New Zealand are bringing in US-inspired “Charter” and UK-inspired “Free” schools. For a conference earlier in the year I had to create a timeline of the events leading up to its introduction. It was ridiculously quick.
August 2nd – First announcement of policy. Hekia Parata, the Education Minister, makes a speech announcing that groups will be able to apply to open new schools. They will not follow the same regulation as other schools, the % of teachers who will need to be qualified is negotiable, they will be run by “private entities” and are based on international “best practice”
In the ensuing months campaigners focus on four main concerns:
- The schools might teach creationism (They won’t, says government)
- What about students with disabilities? (They will still be treated same, govt)
- Hurricane Katrina campaigner warns that the way New Orleans was ‘invaded’ by Charters has been divisive among the community
- KIPP’s Mike Feinberg visits NZ and says he does not think charters are a silver bullet – they require more hard work than that!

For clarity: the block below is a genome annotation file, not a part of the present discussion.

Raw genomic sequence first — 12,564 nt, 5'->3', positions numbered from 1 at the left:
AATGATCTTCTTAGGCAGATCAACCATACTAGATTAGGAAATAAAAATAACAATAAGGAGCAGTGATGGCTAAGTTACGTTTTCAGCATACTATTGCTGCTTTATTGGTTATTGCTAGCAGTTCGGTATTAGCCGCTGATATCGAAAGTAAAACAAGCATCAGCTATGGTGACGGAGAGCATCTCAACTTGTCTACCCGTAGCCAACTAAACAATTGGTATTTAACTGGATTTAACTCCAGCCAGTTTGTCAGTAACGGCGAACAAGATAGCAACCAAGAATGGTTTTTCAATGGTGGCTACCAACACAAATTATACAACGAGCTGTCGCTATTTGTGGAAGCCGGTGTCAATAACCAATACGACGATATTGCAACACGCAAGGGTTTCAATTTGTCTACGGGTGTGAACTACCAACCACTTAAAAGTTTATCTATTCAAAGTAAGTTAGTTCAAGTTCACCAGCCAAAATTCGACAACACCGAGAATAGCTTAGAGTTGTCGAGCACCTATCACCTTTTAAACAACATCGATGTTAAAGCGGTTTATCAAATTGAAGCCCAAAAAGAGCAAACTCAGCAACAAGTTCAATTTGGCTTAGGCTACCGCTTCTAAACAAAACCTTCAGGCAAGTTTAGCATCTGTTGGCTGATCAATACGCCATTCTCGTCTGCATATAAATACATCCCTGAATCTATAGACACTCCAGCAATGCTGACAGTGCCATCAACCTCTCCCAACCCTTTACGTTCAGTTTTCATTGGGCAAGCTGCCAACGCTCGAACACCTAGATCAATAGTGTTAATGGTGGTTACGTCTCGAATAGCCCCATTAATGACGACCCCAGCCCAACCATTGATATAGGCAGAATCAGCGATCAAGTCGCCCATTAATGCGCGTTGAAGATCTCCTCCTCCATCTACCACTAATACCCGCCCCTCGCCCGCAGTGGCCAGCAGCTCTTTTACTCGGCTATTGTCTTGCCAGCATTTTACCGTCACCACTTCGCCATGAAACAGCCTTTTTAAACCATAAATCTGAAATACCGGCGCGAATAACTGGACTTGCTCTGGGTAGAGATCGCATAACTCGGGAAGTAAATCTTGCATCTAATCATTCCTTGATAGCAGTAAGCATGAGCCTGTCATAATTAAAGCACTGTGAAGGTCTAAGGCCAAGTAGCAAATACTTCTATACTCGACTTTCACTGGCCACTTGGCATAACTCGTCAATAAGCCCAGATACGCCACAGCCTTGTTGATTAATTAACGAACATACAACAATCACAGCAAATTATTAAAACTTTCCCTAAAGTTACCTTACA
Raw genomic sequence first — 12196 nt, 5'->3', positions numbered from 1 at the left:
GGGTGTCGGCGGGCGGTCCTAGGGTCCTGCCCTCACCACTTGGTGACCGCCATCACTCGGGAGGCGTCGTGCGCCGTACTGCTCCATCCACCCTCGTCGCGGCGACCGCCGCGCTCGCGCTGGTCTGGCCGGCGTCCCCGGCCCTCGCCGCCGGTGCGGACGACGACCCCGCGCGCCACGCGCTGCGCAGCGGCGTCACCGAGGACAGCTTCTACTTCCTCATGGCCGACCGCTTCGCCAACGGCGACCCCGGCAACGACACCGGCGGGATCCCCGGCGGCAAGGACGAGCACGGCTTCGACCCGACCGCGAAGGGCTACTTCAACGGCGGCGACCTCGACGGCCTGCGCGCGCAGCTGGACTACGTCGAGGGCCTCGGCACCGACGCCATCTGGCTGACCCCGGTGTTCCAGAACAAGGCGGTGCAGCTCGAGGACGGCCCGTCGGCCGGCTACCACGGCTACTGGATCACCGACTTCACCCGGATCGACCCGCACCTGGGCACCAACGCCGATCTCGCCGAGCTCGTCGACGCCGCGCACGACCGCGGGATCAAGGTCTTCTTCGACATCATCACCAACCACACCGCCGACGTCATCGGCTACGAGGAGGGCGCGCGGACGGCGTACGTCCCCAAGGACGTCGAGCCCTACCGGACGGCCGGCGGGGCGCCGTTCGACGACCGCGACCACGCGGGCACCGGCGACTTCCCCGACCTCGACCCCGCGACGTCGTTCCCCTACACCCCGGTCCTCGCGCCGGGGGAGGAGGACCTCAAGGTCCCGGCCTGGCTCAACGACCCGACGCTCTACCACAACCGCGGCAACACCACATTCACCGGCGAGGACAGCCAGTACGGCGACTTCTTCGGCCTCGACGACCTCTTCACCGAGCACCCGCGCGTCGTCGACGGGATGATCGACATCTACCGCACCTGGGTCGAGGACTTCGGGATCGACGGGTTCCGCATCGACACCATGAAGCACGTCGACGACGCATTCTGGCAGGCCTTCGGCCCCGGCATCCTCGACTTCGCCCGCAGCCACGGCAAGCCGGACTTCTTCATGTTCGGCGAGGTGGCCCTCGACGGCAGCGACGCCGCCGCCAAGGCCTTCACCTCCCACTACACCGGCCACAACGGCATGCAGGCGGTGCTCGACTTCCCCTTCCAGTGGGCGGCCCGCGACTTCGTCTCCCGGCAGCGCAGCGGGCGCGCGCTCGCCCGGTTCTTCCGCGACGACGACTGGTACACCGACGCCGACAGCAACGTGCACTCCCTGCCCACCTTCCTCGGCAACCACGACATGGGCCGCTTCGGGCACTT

October 4th – Teacher’s Conference, condemns move
October 15th – Education Amendment Bill first tabled
Nov 25th – So far no “for-profit” schools have registered interest
Dec 21st – Treasury releases official advice outlining concerns about the programme, but also a pathway for going forward
Feb 16th – Chief Ombudsman raises concern that the Education Amendment Bill will put the new schools (by now called “Partnership Schools”) beyond the Freedom of Information Act
Feb 28 – Government announces that the new school application and contracting process will be managed by The Independent Partnership School Authorization Board. There is a mini sigh of relief that they are independent. Then the ex-chief of the ACT Party, Catherine Isaacs, is installed as its chair.
April 13 – Select Committee reports back giving views on amendments
May 3 – Labour have tabled a series of amendments for the Bill’s next reading, due in the second week of May
Of everything in the process the thing that bothers me most is the Freedom of Information move. It is unprecedented, and on the basis of things that happened in the US when Charter Schools were first developing it is a really horrible idea. We’ll have to wait and see how it goes.